As the two inevitably begin to bond, the Celts prepare for a historic showdown with their Roman oppressors at the Battle of Watling Street.
Early reviews suggest that something of its small screen counterpart’s winning formula has been lost in translation – but with a redoubtable supporting cast including Nick Frost, Sanjeev Baskhar and Kim Cattrall (to say nothing of Derek Jacobi giving it a bit of the old I, Claudius as, well, Claudius), I’m sure there are far worse ways to pass a couple of hours over the summer hols.
The Pavilion Hotel’s York Outdoor Cinema season welcomes back Freddie and co. for a second screening of the ever-popular Bohemian Rhapsody on Sunday 28th.
Doors are at 7pm, film starts at 9:30pm, and you can book via their eventbrite page.
Meanwhile, Friday night’s alright for harmonising when this year’s hit musical biopic Rocketman gets the sing-a-long edition treatment – it shows at all three York cinemas on Fri 26th.
City Screen have a couple of golden oldies on offer this week – first up, their brief summer-themed Vintage Sundays season heads across the Channel for Monsieur Hulot’s Holiday on Sun 28th. The second film by the celebrated French filmmaker Jacques Tati, by all accounts it’s something of a comic masterpiece.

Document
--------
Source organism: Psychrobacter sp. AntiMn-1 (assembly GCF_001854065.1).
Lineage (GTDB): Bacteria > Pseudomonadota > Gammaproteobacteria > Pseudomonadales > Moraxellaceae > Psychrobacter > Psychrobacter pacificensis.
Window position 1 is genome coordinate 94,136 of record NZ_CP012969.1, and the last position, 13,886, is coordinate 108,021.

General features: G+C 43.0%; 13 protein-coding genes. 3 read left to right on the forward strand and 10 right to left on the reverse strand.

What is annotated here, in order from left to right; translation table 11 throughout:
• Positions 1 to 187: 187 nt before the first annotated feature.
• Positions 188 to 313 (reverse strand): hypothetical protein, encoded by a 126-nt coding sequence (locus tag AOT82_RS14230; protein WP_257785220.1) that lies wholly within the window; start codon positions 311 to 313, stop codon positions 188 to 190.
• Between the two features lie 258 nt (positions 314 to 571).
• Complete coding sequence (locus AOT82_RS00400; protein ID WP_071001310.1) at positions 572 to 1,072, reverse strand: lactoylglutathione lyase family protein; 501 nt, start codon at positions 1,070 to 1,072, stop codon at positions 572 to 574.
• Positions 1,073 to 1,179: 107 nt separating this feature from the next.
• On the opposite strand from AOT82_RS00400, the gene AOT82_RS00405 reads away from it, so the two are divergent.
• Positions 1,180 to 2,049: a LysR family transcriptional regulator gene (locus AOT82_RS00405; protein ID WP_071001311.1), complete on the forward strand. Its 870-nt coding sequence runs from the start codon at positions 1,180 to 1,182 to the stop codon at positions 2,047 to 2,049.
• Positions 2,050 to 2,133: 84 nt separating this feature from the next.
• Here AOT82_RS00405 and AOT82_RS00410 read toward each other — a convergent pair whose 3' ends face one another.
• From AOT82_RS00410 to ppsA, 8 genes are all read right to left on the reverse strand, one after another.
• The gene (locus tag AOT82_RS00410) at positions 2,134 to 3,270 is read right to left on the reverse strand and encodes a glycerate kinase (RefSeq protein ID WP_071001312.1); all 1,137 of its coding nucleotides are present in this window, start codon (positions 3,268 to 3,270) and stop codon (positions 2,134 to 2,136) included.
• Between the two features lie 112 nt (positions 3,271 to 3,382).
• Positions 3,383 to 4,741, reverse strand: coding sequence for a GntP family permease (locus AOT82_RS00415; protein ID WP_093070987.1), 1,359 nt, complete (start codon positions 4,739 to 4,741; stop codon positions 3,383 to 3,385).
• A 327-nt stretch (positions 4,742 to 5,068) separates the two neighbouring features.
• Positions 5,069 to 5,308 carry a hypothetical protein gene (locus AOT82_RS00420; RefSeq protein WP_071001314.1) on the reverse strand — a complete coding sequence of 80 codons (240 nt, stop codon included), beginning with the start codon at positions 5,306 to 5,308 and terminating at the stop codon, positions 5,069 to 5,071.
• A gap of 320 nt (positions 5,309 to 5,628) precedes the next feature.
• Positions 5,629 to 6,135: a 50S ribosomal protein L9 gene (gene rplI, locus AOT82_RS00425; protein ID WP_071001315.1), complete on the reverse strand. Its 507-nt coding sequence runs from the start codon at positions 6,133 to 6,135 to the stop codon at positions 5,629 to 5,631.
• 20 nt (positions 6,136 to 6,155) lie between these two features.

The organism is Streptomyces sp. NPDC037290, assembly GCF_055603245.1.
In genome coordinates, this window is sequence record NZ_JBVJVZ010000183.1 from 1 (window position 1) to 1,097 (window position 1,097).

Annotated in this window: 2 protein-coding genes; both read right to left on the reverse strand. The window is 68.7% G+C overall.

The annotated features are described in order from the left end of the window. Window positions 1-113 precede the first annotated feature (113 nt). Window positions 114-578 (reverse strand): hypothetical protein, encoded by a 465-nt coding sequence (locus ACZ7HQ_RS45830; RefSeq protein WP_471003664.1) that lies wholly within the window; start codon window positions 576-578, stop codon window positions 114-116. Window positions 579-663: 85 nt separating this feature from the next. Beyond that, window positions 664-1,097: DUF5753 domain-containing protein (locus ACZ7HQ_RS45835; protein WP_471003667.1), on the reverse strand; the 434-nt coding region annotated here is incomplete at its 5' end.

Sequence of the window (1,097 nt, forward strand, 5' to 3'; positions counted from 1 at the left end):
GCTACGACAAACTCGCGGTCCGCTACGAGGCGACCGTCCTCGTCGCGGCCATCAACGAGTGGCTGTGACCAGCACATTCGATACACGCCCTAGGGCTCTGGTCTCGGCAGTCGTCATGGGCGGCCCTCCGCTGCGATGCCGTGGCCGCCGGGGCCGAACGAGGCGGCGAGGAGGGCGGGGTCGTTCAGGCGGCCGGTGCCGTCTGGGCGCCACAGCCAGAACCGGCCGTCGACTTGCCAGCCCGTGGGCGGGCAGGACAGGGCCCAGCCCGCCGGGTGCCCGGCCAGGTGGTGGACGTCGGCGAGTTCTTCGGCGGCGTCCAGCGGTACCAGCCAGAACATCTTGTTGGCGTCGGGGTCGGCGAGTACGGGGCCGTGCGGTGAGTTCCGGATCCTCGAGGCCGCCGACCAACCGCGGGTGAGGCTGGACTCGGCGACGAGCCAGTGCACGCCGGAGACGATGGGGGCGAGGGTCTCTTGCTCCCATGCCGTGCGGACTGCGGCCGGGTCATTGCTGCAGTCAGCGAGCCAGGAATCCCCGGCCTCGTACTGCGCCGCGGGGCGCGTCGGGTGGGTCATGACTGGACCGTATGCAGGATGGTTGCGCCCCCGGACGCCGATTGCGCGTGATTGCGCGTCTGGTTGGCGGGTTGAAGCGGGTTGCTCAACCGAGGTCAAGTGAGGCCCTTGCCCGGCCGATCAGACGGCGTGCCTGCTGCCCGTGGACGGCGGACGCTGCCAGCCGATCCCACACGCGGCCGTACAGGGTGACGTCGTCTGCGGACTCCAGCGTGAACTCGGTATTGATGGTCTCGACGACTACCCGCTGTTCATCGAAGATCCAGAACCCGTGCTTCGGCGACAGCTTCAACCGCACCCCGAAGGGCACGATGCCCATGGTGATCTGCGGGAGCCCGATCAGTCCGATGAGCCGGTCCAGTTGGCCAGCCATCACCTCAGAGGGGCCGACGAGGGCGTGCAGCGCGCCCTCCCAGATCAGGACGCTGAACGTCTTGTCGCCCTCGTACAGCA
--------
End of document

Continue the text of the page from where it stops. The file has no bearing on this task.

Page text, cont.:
That’s followed on Mon 29th by the 1959 Doris Day/Rock Hudson classic Pillow Talk, which is this month’s Dementia-Friendly Screening.
A pair of more recent favourites can be found over at Vue, where they’ve another screening of Jaws on Sat 27th, while Neo and Agent Smith duke it out once more in The Matrix, showing throughout the week.
Studio Ghibli’s timeless My Neighbour Totoro recently added to its glowing list of accolades with a well-deserved placing in Mark Kermode’s list of 25 of the best children’s films – and by a happy coincidence it’s this week’s Children’s Matinee at City Screen, showing at 10:30 from Monday to Thursday this week for just £2.50.